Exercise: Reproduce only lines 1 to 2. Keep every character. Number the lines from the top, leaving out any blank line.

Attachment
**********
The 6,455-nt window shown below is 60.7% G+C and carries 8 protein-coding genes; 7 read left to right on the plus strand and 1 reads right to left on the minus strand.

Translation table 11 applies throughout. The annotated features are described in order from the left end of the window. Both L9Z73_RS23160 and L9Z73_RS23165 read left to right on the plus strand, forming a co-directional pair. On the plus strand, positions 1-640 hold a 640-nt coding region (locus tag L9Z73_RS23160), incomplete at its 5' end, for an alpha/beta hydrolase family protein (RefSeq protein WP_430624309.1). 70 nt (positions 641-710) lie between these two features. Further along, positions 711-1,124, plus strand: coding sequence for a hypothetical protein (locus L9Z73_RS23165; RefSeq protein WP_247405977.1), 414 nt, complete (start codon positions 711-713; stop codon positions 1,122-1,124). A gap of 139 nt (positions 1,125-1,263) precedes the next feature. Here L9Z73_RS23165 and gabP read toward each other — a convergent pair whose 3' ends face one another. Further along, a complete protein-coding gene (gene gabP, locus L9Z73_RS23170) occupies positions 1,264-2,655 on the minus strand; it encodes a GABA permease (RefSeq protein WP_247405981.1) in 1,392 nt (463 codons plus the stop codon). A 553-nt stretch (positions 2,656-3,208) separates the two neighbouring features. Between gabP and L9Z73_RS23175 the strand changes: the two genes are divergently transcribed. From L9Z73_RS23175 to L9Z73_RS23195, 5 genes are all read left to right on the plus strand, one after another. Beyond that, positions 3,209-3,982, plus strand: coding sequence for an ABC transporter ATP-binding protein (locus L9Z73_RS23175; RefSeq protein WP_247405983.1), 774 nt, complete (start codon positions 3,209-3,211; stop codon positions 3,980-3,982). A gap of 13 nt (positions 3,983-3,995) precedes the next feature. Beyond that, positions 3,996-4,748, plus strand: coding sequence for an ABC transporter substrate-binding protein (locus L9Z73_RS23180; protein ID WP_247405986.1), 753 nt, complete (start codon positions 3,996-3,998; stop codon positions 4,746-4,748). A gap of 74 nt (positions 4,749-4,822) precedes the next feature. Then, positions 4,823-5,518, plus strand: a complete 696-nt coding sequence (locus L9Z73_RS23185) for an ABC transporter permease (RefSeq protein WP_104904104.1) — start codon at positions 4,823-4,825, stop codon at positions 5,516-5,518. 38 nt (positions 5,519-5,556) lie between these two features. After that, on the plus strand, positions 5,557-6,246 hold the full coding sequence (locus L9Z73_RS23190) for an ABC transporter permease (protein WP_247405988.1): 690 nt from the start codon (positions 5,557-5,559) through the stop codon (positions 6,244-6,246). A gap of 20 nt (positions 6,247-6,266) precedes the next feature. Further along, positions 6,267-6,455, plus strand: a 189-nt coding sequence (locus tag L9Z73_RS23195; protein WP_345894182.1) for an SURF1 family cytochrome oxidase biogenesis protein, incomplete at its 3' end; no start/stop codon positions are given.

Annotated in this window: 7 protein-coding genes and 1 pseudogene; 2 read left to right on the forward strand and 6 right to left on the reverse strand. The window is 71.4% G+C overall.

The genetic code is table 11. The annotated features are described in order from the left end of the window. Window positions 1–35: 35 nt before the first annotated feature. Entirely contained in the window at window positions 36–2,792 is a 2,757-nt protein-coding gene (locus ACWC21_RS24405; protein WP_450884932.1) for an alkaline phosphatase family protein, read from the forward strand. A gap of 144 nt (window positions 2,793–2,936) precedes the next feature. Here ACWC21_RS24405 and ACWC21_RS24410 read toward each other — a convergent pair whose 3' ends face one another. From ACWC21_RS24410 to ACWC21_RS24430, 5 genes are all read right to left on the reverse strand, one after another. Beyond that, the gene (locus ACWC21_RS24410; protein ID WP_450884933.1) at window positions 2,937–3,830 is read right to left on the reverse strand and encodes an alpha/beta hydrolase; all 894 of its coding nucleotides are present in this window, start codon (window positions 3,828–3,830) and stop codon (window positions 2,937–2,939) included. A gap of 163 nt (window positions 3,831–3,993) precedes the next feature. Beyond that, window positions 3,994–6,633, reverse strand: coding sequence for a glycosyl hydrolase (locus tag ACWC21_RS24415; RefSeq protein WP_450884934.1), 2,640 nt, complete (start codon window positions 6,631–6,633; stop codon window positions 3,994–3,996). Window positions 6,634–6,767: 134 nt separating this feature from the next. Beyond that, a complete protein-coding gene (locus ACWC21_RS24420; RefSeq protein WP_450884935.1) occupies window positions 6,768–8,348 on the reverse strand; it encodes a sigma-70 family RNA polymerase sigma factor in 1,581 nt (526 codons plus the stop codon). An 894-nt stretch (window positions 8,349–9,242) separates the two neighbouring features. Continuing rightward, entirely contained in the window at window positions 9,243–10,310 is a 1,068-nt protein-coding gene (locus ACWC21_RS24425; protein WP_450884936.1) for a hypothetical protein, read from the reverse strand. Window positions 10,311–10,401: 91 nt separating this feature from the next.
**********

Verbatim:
The 6,455-nt window shown below is 60.7% G+C and carries 8 protein-coding genes; 7 read left to right on the plus strand and 1 reads right to left on the minus strand.

Translation table 11 applies throughout. The annotated features are described in order from the left end of the window. Both L9Z73_RS23160 and L9Z73_RS23165 read left to right on the plus strand, forming a co-directional pair. On the plus strand, positions 1-640 hold a 640-nt coding region (locus tag L9Z73_RS23160), incomplete at its 5' end, for an alpha/beta hydrolase family protein (RefSeq protein WP_430624309.1). 70 nt (positions 641-710) lie between these two features. Further along, positions 711-1,124, plus strand: coding sequence for a hypothetical protein (locus L9Z73_RS23165; RefSeq protein WP_247405977.1), 414 nt, complete (start codon positions 711-713; stop codon positions 1,122-1,124). A gap of 139 nt (positions 1,125-1,263) precedes the next feature. Here L9Z73_RS23165 and gabP read toward each other — a convergent pair whose 3' ends face one another. Further along, a complete protein-coding gene (gene gabP, locus L9Z73_RS23170) occupies positions 1,264-2,655 on the minus strand; it encodes a GABA permease (RefSeq protein WP_247405981.1) in 1,392 nt (463 codons plus the stop codon). A 553-nt stretch (positions 2,656-3,208) separates the two neighbouring features. Between gabP and L9Z73_RS23175 the strand changes: the two genes are divergently transcribed. From L9Z73_RS23175 to L9Z73_RS23195, 5 genes are all read left to right on the plus strand, one after another. Beyond that, positions 3,209-3,982, plus strand: coding sequence for an ABC transporter ATP-binding protein (locus L9Z73_RS23175; RefSeq protein WP_247405983.1), 774 nt, complete (start codon positions 3,209-3,211; stop codon positions 3,980-3,982). A gap of 13 nt (positions 3,983-3,995) precedes the next feature. Beyond that, positions 3,996-4,748, plus strand: coding sequence for an ABC transporter substrate-binding protein (locus L9Z73_RS23180; protein ID WP_247405986.1), 753 nt, complete (start codon positions 3,996-3,998; stop codon positions 4,746-4,748). A gap of 74 nt (positions 4,749-4,822) precedes the next feature. Then, positions 4,823-5,518, plus strand: a complete 696-nt coding sequence (locus L9Z73_RS23185) for an ABC transporter permease (RefSeq protein WP_104904104.1) — start codon at positions 4,823-4,825, stop codon at positions 5,516-5,518. 38 nt (positions 5,519-5,556) lie between these two features. After that, on the plus strand, positions 5,557-6,246 hold the full coding sequence (locus L9Z73_RS23190) for an ABC transporter permease (protein WP_247405988.1): 690 nt from the start codon (positions 5,557-5,559) through the stop codon (positions 6,244-6,246). A gap of 20 nt (positions 6,247-6,266) precedes the next feature. Further along, positions 6,267-6,455, plus strand: a 189-nt coding sequence (locus tag L9Z73_RS23195; protein WP_345894182.1) for an SURF1 family cytochrome oxidase biogenesis protein, incomplete at its 3' end; no start/stop codon positions are given.